The docmentary Journalists, by Belarusian film director Aleh Dashkevich, is screening twice on the programme of the Auckland Human Rights Film Festival.
Journalists tells about how freedom of expression was destroyed in Belarus over the 15 years of Alyaksandr Lukashenka’s rule. Lukashenka came to power in the 1994 election promising to allow freedom of the press. Unfortunately, like most politicians, he was lying at the time.
In most western nations journalists can operate within reasonable boundaries of freedom. It’s rare for a TV camerawo/man to be kidnapped and murdered; journalists don’t often get beaten up, arrested or threatened when covering protests. Not so in Belarus – nor, incidently, in many parts of the former Soviet Union, including Russia.
Late last year Lukashenka’s regime signed into law further restrictions on media freedom. Among other provisions, the law equates the Internet with regular media, making sites subject to the same restrictions; bans local media from accepting foreign donations; allows local and state authorities to shutter independent publications for minor violations; and requires accreditation for all foreign journalists working in the country. [Committee to Protect Journalists]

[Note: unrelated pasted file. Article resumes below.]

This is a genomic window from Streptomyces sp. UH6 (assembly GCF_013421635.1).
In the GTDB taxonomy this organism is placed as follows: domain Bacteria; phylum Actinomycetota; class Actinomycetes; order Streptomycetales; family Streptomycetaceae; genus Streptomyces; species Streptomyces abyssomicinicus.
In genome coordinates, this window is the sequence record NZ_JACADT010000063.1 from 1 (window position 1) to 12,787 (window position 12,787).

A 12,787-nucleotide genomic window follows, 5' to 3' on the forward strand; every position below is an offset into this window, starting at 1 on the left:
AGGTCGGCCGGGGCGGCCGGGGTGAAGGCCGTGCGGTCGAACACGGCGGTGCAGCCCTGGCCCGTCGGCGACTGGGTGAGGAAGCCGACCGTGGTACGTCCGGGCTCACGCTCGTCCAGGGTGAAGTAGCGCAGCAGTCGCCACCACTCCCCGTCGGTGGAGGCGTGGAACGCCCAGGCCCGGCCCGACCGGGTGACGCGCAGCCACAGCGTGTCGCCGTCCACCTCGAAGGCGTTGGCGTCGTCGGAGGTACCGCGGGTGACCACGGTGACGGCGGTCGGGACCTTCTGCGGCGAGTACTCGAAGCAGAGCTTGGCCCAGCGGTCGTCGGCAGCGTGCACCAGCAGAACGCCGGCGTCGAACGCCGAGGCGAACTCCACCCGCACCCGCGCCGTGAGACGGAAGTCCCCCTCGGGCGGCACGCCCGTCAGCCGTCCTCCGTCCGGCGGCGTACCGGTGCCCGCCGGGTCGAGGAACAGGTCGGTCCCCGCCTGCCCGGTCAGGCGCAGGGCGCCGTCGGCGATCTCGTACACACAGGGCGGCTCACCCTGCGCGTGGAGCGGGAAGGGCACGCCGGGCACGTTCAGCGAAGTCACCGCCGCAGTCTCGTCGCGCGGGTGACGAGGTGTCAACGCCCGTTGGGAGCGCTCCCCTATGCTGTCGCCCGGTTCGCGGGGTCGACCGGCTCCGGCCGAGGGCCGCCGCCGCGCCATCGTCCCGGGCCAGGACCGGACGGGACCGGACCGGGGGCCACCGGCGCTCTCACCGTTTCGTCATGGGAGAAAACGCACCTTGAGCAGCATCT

Journalists is showing on Friday (15 May) and Tuesday (19 May) at 6pm at the Rialto cinema in Newmarket. I will be making a few brief comments after the screening and leading a question and answer session. After that I’ll be available for a quite drink if you’re interested.